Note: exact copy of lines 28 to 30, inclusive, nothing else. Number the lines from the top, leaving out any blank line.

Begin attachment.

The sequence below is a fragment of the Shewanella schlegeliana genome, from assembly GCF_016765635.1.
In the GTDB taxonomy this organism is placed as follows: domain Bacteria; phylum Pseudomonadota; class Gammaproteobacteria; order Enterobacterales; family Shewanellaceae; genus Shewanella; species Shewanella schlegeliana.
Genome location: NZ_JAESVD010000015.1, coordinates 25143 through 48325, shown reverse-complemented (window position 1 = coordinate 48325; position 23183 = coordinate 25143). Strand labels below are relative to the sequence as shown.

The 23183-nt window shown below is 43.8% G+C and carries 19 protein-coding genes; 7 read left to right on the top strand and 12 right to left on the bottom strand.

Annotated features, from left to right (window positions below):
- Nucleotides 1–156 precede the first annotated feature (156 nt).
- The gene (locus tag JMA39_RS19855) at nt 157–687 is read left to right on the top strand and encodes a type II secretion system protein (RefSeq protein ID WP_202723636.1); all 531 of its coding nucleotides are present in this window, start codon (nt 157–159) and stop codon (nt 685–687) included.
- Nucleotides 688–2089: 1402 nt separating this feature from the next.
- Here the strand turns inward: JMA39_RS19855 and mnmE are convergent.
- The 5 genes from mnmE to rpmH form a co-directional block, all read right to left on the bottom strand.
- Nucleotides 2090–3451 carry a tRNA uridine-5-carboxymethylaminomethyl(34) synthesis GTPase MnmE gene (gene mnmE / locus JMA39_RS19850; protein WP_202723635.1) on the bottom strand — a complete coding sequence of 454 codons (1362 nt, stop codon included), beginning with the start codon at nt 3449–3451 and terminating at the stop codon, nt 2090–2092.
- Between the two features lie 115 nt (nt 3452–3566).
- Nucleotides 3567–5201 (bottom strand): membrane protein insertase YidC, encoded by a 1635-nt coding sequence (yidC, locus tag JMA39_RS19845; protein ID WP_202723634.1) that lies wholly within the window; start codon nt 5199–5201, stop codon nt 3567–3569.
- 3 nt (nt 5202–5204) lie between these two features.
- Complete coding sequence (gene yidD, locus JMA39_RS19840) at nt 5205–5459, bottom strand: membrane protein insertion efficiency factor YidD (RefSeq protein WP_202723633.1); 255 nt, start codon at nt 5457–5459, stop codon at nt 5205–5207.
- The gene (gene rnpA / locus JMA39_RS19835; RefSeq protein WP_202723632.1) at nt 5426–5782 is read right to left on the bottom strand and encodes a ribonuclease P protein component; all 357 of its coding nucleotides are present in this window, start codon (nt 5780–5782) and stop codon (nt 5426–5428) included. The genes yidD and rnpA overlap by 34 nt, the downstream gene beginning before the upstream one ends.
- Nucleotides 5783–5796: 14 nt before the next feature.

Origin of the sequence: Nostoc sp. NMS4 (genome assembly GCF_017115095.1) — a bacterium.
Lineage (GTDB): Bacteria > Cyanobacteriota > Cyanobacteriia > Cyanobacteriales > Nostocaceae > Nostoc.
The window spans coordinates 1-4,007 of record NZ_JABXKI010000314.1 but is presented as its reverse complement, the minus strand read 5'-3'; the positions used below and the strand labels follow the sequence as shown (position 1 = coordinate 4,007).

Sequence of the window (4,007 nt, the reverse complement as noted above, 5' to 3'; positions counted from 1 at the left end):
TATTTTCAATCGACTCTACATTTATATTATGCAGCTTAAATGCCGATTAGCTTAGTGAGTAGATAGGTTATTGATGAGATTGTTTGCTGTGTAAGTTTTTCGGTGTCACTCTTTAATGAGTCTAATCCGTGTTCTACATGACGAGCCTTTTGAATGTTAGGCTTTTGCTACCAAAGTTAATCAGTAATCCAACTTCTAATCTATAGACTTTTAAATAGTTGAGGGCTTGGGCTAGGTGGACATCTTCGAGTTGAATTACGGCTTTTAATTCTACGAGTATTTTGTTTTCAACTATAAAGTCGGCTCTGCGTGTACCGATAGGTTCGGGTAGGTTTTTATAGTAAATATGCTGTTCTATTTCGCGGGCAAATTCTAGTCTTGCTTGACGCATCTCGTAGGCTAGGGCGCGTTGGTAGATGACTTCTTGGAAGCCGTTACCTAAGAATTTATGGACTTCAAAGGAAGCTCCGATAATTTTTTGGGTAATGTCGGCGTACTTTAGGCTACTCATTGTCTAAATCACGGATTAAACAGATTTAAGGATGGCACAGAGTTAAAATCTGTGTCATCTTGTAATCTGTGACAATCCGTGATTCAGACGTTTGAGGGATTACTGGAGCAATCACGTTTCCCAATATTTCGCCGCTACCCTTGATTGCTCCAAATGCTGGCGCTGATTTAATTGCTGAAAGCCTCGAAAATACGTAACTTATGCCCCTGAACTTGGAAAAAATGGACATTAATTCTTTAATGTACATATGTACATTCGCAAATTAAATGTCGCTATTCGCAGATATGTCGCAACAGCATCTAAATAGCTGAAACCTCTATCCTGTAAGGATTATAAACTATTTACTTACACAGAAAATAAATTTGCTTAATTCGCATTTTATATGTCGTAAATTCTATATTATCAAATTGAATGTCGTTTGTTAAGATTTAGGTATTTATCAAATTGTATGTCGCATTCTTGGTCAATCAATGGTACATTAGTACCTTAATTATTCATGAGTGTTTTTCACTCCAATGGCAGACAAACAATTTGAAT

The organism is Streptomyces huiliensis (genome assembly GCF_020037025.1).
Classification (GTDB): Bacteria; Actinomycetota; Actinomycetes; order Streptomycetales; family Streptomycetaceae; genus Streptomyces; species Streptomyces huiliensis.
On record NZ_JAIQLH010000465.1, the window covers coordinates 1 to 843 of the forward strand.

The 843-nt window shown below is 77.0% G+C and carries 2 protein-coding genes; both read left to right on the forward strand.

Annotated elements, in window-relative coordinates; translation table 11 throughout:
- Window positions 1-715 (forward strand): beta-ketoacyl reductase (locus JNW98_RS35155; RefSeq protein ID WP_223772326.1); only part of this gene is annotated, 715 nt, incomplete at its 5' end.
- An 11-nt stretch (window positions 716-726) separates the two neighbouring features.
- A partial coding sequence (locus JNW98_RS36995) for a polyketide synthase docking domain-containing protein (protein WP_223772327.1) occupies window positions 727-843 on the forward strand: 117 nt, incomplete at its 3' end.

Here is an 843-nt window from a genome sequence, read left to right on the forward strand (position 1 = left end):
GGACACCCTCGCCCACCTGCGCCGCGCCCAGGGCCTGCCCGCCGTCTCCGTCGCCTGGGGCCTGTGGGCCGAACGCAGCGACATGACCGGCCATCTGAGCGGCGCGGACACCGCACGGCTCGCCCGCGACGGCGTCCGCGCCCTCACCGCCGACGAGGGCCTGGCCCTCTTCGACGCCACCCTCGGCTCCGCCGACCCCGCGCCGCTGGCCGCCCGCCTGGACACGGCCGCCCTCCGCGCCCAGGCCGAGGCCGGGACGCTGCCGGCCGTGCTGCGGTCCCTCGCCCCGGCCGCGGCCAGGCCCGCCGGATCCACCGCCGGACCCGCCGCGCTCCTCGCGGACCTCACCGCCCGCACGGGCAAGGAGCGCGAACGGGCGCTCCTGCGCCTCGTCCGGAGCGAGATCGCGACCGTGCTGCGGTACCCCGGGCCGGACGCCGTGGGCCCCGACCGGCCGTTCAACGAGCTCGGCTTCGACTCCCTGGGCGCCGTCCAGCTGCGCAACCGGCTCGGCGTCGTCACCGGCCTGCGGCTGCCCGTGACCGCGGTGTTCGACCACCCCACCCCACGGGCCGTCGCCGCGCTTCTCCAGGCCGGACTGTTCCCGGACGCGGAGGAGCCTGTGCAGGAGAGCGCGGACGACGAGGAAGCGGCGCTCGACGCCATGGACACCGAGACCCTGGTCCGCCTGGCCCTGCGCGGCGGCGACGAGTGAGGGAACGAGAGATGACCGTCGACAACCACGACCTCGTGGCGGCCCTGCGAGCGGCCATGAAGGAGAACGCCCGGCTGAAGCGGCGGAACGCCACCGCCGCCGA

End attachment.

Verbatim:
- Window positions 1-715 (forward strand): beta-ketoacyl reductase (locus JNW98_RS35155; RefSeq protein ID WP_223772326.1); only part of this gene is annotated, 715 nt, incomplete at its 5' end.
- An 11-nt stretch (window positions 716-726) separates the two neighbouring features.
- A partial coding sequence (locus JNW98_RS36995) for a polyketide synthase docking domain-containing protein (protein WP_223772327.1) occupies window positions 727-843 on the forward strand: 117 nt, incomplete at its 3' end.